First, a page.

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I used this in the bash terminal to get the mean in a humongous file:

awk 'BEGIN{s=0;}{s=s+$2;}END{print s/NR;}' file

It worked. Just out of curiosity (i.e. for future knowledge) I would like to know about common ways to calculate in the shell. R, bash, python...? Quick and dirty but still robust and fast.

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closed as not constructive by KingsIndian, Sean Bright, cadrell0, BNL, Thor Oct 16 '12 at 14:12

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4  
It's a long stretch to regard using R or Python as calculating in the shell. Stick with bash and dc. –  High Performance Mark Oct 16 '12 at 12:29
1  
calc is also quite nice. –  Morpfh Oct 16 '12 at 12:57

3 Answers 3

up vote 1 down vote accepted

I consider your question is not about processing a text file, but much more "in general, what is the best way to do computation in shell?". If I'm wrong, let me know, I'll erase my answer.

There is no best way, but a simple and flexible approach is to use bc, which is a standard shell command. Command bc supports arbitrary precision arithmetics: you must indicate which precision you require by using keyword scale. For Example:

echo "scale=10; 1/3" | bc

prints .3333333333

echo "scale=2; 1/3" | bc

prints .33

In a script, you would use it this way

x=10
result=$(echo "scale=10; $x /5 "|bc)
echo $result

You will find more information with man bcand on the GNU page: http://www.gnu.org/software/bc/

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1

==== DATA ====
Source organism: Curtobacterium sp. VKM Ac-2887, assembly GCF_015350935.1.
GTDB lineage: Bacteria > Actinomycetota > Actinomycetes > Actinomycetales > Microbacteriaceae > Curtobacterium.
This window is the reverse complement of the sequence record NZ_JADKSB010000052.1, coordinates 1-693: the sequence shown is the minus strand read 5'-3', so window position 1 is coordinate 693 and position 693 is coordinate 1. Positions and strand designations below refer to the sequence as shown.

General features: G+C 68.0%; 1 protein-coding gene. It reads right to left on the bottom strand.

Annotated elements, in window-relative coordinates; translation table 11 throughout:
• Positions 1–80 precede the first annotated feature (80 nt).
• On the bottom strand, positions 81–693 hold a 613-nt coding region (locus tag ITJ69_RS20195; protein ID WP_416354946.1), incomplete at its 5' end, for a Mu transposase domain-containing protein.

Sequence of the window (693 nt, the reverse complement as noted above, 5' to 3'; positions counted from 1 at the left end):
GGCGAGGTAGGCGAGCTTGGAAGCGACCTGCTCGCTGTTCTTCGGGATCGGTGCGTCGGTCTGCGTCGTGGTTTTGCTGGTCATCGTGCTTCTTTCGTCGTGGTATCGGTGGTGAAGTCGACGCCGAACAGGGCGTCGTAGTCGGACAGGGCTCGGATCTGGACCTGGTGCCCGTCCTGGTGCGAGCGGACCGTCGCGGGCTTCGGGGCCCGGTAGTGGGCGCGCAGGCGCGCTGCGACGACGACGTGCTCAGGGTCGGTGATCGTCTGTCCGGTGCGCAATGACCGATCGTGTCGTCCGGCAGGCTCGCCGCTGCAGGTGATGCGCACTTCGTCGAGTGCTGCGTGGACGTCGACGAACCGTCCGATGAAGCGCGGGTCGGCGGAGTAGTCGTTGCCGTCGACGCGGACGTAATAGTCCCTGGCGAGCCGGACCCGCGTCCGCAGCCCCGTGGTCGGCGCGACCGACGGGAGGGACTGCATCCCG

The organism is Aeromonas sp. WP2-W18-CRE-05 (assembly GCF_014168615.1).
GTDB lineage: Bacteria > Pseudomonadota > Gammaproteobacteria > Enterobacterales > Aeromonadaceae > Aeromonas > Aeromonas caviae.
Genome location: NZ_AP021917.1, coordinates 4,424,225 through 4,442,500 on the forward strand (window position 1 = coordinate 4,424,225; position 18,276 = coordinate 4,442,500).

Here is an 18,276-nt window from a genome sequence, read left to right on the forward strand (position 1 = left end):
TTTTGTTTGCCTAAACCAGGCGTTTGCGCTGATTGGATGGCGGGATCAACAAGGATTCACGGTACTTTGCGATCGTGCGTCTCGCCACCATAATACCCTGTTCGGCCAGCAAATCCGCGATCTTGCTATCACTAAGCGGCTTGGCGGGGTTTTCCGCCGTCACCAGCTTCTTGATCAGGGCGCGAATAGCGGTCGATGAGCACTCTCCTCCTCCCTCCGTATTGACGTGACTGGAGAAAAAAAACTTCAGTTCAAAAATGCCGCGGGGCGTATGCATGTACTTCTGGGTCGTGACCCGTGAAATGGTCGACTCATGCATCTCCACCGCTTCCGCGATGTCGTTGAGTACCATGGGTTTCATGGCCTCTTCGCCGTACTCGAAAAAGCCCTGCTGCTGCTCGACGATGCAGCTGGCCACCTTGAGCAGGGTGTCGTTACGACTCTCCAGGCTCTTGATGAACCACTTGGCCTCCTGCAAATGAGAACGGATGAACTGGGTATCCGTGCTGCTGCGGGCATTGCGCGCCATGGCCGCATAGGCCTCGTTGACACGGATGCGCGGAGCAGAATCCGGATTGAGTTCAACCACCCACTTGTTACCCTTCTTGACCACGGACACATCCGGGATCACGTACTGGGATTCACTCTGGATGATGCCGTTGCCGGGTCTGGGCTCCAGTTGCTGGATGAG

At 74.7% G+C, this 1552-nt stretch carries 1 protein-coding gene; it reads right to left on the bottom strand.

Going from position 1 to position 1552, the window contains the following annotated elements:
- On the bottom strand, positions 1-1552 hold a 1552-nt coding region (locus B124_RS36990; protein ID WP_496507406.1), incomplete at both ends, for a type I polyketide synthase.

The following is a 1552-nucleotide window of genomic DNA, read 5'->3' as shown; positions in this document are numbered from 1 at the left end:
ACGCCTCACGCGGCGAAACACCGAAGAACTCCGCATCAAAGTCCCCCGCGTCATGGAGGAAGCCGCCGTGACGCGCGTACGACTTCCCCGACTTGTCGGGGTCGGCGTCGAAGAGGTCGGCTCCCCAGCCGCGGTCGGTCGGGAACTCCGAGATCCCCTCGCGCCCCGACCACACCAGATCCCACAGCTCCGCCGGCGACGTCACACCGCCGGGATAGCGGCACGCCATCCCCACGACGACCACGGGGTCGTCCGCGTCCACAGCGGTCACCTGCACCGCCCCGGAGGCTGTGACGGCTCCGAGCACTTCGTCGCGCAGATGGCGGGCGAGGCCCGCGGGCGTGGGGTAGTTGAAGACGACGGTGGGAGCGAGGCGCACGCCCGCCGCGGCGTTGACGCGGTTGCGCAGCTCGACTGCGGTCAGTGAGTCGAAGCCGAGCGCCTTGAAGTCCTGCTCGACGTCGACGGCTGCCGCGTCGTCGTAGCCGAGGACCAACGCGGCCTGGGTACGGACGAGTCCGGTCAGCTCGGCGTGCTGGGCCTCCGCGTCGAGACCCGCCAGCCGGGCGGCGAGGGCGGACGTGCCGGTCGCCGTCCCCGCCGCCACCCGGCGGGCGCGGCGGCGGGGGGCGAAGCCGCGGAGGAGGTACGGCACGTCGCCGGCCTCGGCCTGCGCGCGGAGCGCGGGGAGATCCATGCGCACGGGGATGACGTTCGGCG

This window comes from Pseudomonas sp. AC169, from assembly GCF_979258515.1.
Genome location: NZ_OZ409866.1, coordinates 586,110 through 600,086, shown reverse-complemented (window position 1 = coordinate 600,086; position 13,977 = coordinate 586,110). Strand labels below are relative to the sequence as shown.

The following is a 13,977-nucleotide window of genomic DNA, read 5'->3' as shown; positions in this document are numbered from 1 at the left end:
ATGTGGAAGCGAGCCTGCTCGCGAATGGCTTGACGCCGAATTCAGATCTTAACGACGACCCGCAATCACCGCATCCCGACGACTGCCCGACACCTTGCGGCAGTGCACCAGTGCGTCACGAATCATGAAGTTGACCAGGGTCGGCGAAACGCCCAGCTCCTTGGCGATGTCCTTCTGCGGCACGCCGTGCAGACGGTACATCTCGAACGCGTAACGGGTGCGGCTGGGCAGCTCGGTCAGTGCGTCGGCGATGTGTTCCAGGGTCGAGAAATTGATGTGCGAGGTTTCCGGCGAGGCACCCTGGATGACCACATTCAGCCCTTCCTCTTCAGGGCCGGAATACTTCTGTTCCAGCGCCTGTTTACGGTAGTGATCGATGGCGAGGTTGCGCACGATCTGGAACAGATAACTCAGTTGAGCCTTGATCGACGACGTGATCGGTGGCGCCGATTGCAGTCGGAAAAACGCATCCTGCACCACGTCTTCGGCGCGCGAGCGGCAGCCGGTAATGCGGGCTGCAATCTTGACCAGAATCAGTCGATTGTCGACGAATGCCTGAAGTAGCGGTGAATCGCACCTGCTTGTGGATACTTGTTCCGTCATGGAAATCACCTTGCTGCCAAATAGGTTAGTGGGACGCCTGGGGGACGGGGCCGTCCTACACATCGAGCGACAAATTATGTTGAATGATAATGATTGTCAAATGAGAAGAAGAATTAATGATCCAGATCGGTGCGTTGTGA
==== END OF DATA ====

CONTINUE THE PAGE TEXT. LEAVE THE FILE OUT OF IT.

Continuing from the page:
Instead of echo, use a herestring like this: bc <<< "scale=2; 1/3" –  dogbane Oct 16 '12 at 13:17
    
Thanks for the tip! –  Bruno von Paris Oct 16 '12 at 13:30
1  
And define it as a function. function calc () { bc <<< "scale=6;$1"; } and you can do calc 1/3 from the command-line –  Bernhard Oct 17 '12 at 9:30
    
I had never heard of bc, thanks to all who answered. –  AWE Oct 17 '12 at 10:56
    
@Bernhard: we should then remind the reader to call the function with quotes around the formula to protect space (if any), ex.: calc "3 + (2/5)". $1 can also be replaced by $@ but in case of parenthesis quotes are required anyway. –  Bruno von Paris Oct 17 '12 at 11:54

In general, you want to use expr for simple arithmetic:

$ expr 3 + 4
7
$ expr 3 '*' 4
12

You can also use dc or bc:

$ dc -e '3 4 + p'
7

I don't see anything particularly wrong with your awk script method, either. I'm not strong enough with dc to do this, but you could likely use it to do your calculation:

$ export DC_COMMANDS="dc script to operate on numbers from file"
$ dc -e "$(cut -d' ' -f2 < file) ${DC_COMMANDS}"

This will pass all the numbers to dc, and then run your commands, which could be used to perform your sum and division instructions on the numbers.

See also dc(1).

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You'd have to benchmark it to be sure, but in my experience awk (as you've used) is typically the sweet spot for this sort of thing. Faster than native shell, and less start up overhead than something more sophisticated like perl. That said, I tend to like coding in pure shell, when it's not too slow, just because.

#!/bin/bash
exec <file
declare -i sum=0 count=0
while read a b c; do
  (( count++ ))
  sum+="${b}"
done
echo $(( sum / count ))

Only works when you're looking for an integral result, of course, but you can always play around to get extra decimal digits if you need them:

echo $(( sum / count )).$(( ((sum * 100) / count) % 100 ))
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